Menopause weight loss: How to avoid overindulging and shed pounds – ‘it’s all-too-easy’

The Natural Beauty Show discuss menopause

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For years experts have warned people about watching what they eat and how much “bad foods” they consume. Portion control is important because it allows people to have a tight handle on how many calories they are eating a day.

This is also crucial for menopausal women as weight gain during the change can lead to excess belly fat in particular.

This is down to reduced oestrogen levels and reductions in metabolism and muscle mass, which are all linked to an increase in body fat, particularly around the abdominal area.

Jackie Lynch, founder of the WellWellWell Nutrition Clinic specialising in women’s health and the menopause, told Henpicked that portion control can help people eat what their body needs, instead of mindlessly overindulging.

She said: “Where people tend to trip up is with larger portions of starch like potatoes or pasta.

“As we get older, we don’t need to be eating as much as we used to.

“Often people have a healthy diet, they’re just eating really large portions.”

Instead, she suggested opting for a fist-sized portion of protein.

“Don’t worry about weighing foods, just go roughly for the fist size, particularly with lunch and dinner,” Jackie said.

“Add one fist of starch and two of vegetables: one of green leafy veg and one other veg.”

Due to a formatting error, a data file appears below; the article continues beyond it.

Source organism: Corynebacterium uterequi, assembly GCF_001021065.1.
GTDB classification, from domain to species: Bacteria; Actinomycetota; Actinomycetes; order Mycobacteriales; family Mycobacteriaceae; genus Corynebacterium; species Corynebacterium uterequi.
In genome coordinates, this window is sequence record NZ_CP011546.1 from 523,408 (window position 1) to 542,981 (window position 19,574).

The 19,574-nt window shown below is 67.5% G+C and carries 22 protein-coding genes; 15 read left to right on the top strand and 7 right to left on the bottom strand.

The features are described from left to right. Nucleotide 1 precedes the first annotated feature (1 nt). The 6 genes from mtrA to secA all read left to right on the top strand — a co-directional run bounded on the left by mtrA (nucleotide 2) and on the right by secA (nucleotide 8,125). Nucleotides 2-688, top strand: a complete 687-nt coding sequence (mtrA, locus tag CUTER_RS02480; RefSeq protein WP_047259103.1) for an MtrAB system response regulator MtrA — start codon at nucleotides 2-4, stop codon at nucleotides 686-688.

The British Nutrition Foundation suggest that for each food group people should aim for:

Fruit and vegetables – five or more portions per day

Starchy carbohydrates – three to four portions per day

Beans, pulses, fish, eggs, meat and other proteins – two to three portions per day

Dairy and alternatives – two to three portions per day

Jackie added that there are also certain foods menopausal women could focus on eating to promote weight loss.

“It’s a good idea to eat foods that activate the satiety response, which tells you when you’re full,” she explained.

“These will be rich in protein and fats. Foods like nuts and avocado are often seen as high in fat.”

But she made clear that a “very low-fat diet isn’t going to help” the cause.

The body will turn excess carbohydrate into fat, and she revealed this is the quickest way to gain weight.

“Obviously you don’t want too much of anything but you shouldn’t demonise fat,” she said.

“Foods with protein often also contain fat, and will keep you fuller for longer.

“I’d encourage you to keep a food diary, as people often don’t realise how much they’re eating.

“It’s all-too-easy to grab something from the fridge without counting that.”

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